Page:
John Meenehan ran a country-style hardware store in Georgetown for 48 years.
Meenehan was not just a merchant. He was a friend of some of the city's leading citizens, including Rose Kennedy, to whom he once sold a pair of silver-plated trimming shears.
Today, 78-year-old John Meenehan maintains stores in Falls Church and Reston. He's not bitter; some of his Georgetown customers, like Mrs. Marshall Parks, 63, have remained loyal to him. "He gives such good service," says Parks, who continues to order all her household items from him.
That kind of testimony makes Meenehan wish he were back at Potomac and M streets, his Georgetown business home until two years ago.
"Six months before my lease ran out," he said recently, "I heard rumors the building was up for sale. I went to the landlord, who assured me he had no intention of selling it. Then I got a letter announcing that the rent was going up to $7,500 a month.
"My rent at the time was pretty low, $1,500, and an increase was not unreasonable. I offered to double it but the landlord said, 'John, I have a tenant ready to move in just as soon as you move out.' I understand the building has been sitting idle for two years."
Yes, but not for much longer. The landlord, Paul Lee Sweeny, a Virginia attorney, has leased the site to a pizzeria and bagel shop. As for details about his business relationship with Meenehan, Sweeny would only say, "I don't wish to discuss it."
Georgetown's reputation for quaintness and village character was built by its John Meenehans, merchants who ran specialty shops and were on a first-name basis with members of the community. Like Meenehan himself, many of them are gone.
"Georgetown is no longer a neighborhood," says Katharine Sullivan, an Advisory Neighborhood Commission 3-A commissioner and long-time resident. "Hawk Welding, Woolworth's, Magruder's, Tribble's Silver and Jewelry, Meenehan's -- they've all vanished."
No single factor accounts for this change. Inflation, high interest rates and property taxes and the fact that Georgetown is still an attractive location for new retailers have driven rents up so high that the "little" merchants are being squeezed out.
"Ten people are waiting in line for every retail vacancy," notes Mary Vinton, owner of Georgetown Leather Design.
Establishments that have shown to be immune to the vicissitudes of the economy are the restaurants, bars, shoe stores and other high-markup businesses. That worries Ann Satterthwaite, vice president of Citizens' Association of Georgetown and an urban planner: "M Street is one franchised restaurant after another."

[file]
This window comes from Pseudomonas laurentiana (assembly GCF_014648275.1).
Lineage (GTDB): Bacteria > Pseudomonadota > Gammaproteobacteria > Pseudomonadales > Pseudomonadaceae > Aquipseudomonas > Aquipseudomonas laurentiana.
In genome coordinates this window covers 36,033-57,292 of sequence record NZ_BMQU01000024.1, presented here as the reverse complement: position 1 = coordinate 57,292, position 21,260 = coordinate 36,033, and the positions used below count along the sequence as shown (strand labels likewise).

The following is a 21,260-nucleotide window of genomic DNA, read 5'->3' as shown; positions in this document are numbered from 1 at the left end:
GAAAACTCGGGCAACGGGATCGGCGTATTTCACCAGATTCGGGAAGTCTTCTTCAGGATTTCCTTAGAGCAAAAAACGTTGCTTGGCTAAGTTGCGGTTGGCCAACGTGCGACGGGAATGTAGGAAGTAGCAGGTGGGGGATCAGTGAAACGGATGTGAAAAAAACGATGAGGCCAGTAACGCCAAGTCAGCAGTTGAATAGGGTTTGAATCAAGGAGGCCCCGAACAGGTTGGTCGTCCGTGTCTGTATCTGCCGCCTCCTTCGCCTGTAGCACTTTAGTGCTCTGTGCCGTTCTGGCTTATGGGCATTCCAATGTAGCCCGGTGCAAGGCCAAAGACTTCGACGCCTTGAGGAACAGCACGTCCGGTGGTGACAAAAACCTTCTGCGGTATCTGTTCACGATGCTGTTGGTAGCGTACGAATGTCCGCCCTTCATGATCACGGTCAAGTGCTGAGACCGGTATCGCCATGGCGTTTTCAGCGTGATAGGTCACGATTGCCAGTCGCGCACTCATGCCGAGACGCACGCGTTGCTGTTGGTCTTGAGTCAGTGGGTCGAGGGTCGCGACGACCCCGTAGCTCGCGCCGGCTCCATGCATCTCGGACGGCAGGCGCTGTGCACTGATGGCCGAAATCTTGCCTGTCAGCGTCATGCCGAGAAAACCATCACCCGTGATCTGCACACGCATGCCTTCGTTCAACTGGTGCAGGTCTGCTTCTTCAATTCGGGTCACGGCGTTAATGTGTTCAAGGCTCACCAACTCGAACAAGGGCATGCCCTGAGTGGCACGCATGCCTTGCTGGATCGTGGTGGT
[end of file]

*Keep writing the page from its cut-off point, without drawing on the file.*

But Jim Weaver, owner of Weaver's Hardware on Wisconsin Avenue, believes Georgetown still "reflects quality and good taste."
Van Wall hopes that's true. Wall, in a partnership that owns Wall's Grill, has recently moved into the site near Wisconsin and M vacated by the Publick House restaurant. "My rent is $8,500 a month and I pay $1,000 a month in taxes," he says. "If I don't do $1.5 million to $2 million a year, it's not worth it."
Of his own landlord, Sam Levy, Wall says, "He is one of the best."
Levy, who with his partner John Snyder owns a considerable chunk of commercial real estate in Georgetown, bristles when he hears criticism about "greedy landlords."
"We've kept out the lip readers and the palm readers," says Levy. "We've been very selective about our tenants and sometimes we've left property vacant because we didn't want certain types of businesses in there."
"Rents never drive anyone out of business. Not doing business drives people out of business," says Courtney Lord, an executive with Western Development Corp., which is developing Georgetown Park, a 105-store enclosed mall south of M Street near Wisconsin Ave.
The $50 million project, scheduled to open in late September, will have eight restaurants and many "name" retailers such as Abercrombie & Fitch, Cache of Miami and Mark Cross of New York. It has drawn mixed reactions from local merchants, some of whom think it will drive rents still higher and others, such as Wall, who hope that the added pedestrian traffic will give a boost to their businesses.
One store that is no longer doing business in Georgetown is Woolworth's. A fixture on M Street for four decades, Woolworth's vacated its premises last January after receiving a tremendous rent increase. Negotiations with the landlord went right up to the 11th hour, says the company's district manager, Edward Weiss.
"The landlord could have come down 50 percent and we still wouldn't have been able to meet his terms," says Weiss. "We would have been willing to break even just to stay in Georgetown. We felt very badly about leaving."
So did a lot of local residents, particularly students and older citizens, who used to call the store by the hour to complain during the closing weeks.
"We got angry calls from people who had been shopping there for 25 years, asking, 'Where am I going to go?' They felt abandoned," he says.
John Meenehan understands their frustration. "I knew everybody by name," he says. "All the chauffeurs would come down to purchase garden tools and bulbs. I'm sad. Georgetown was a nice place to be."